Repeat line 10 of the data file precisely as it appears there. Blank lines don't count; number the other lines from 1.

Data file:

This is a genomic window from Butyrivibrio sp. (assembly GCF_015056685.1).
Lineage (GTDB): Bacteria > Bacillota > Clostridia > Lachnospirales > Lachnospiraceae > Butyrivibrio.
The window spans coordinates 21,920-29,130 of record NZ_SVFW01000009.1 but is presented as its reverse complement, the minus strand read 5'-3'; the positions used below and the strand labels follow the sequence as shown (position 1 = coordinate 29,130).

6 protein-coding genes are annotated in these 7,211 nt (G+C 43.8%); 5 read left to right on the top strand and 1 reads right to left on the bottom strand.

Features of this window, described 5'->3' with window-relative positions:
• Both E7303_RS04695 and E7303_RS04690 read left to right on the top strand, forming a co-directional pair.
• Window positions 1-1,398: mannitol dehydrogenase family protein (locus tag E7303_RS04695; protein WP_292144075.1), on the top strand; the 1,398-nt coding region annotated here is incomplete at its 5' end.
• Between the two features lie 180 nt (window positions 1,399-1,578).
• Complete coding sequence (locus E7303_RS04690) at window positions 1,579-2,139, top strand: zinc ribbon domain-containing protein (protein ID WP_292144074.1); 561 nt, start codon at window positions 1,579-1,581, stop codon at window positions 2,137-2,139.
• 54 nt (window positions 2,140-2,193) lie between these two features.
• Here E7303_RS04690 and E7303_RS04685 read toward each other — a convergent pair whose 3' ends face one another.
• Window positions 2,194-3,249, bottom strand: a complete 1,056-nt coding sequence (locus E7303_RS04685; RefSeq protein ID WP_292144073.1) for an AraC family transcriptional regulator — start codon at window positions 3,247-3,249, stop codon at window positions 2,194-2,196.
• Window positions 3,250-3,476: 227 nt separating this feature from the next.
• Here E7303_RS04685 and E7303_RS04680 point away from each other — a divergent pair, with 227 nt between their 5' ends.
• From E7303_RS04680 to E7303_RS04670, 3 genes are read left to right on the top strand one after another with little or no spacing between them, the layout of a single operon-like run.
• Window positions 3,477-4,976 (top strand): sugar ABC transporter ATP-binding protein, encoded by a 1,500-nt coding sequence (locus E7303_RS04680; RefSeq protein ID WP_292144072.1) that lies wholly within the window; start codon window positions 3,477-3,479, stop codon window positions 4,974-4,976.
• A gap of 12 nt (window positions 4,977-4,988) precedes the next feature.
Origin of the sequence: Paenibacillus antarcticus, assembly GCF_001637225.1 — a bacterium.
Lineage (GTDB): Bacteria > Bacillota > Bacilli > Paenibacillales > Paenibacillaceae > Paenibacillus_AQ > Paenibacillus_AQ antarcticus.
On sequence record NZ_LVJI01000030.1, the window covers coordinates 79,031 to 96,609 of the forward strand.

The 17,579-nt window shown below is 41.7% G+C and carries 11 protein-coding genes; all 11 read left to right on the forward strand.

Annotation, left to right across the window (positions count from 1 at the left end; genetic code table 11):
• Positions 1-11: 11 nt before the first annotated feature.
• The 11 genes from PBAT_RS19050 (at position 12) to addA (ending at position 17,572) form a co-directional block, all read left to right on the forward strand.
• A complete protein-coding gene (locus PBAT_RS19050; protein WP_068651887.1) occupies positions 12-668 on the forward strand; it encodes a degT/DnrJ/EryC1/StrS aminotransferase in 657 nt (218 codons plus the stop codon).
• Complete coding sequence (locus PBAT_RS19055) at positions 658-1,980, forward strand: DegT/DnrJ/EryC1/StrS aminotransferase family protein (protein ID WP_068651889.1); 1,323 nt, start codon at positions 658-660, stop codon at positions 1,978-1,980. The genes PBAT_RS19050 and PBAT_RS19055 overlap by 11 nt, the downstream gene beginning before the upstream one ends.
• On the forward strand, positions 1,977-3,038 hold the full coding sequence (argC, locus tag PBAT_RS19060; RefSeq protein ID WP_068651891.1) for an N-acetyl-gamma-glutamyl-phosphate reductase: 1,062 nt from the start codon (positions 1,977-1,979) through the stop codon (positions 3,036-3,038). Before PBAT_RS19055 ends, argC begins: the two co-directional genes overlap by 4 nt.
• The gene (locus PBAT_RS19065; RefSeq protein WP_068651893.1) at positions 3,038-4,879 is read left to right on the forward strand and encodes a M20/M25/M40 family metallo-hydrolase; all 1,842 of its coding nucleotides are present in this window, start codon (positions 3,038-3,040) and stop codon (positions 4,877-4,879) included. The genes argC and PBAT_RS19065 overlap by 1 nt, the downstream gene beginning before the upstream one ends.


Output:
• 54 nt (window positions 2,140-2,193) lie between these two features.